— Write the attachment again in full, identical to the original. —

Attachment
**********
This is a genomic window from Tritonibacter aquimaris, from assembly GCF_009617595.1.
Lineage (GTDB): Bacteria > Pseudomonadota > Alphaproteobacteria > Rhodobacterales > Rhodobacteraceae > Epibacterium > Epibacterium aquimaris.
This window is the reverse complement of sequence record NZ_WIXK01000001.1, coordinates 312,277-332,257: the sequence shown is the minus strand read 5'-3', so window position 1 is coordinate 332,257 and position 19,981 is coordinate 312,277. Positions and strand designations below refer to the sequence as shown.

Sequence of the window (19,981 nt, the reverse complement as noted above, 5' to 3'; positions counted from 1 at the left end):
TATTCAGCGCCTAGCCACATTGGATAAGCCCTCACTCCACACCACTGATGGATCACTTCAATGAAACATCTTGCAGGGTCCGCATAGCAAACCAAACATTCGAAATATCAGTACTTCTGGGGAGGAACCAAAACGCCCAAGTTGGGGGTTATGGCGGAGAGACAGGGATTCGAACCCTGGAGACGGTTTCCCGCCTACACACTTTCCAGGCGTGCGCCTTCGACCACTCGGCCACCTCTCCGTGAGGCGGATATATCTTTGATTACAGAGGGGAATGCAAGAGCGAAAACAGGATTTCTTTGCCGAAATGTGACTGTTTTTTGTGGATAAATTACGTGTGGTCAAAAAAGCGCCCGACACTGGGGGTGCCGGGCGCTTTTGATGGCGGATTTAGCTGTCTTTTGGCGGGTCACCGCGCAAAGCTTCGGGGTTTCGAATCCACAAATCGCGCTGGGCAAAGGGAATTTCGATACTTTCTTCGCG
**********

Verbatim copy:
This is a genomic window from Tritonibacter aquimaris, from assembly GCF_009617595.1.
Lineage (GTDB): Bacteria > Pseudomonadota > Alphaproteobacteria > Rhodobacterales > Rhodobacteraceae > Epibacterium > Epibacterium aquimaris.
This window is the reverse complement of sequence record NZ_WIXK01000001.1, coordinates 312,277-332,257: the sequence shown is the minus strand read 5'-3', so window position 1 is coordinate 332,257 and position 19,981 is coordinate 312,277. Positions and strand designations below refer to the sequence as shown.

Sequence of the window (19,981 nt, the reverse complement as noted above, 5' to 3'; positions counted from 1 at the left end):
TATTCAGCGCCTAGCCACATTGGATAAGCCCTCACTCCACACCACTGATGGATCACTTCAATGAAACATCTTGCAGGGTCCGCATAGCAAACCAAACATTCGAAATATCAGTACTTCTGGGGAGGAACCAAAACGCCCAAGTTGGGGGTTATGGCGGAGAGACAGGGATTCGAACCCTGGAGACGGTTTCCCGCCTACACACTTTCCAGGCGTGCGCCTTCGACCACTCGGCCACCTCTCCGTGAGGCGGATATATCTTTGATTACAGAGGGGAATGCAAGAGCGAAAACAGGATTTCTTTGCCGAAATGTGACTGTTTTTTGTGGATAAATTACGTGTGGTCAAAAAAGCGCCCGACACTGGGGGTGCCGGGCGCTTTTGATGGCGGATTTAGCTGTCTTTTGGCGGGTCACCGCGCAAAGCTTCGGGGTTTCGAATCCACAAATCGCGCTGGGCAAAGGGAATTTCGATACTTTCTTCGCG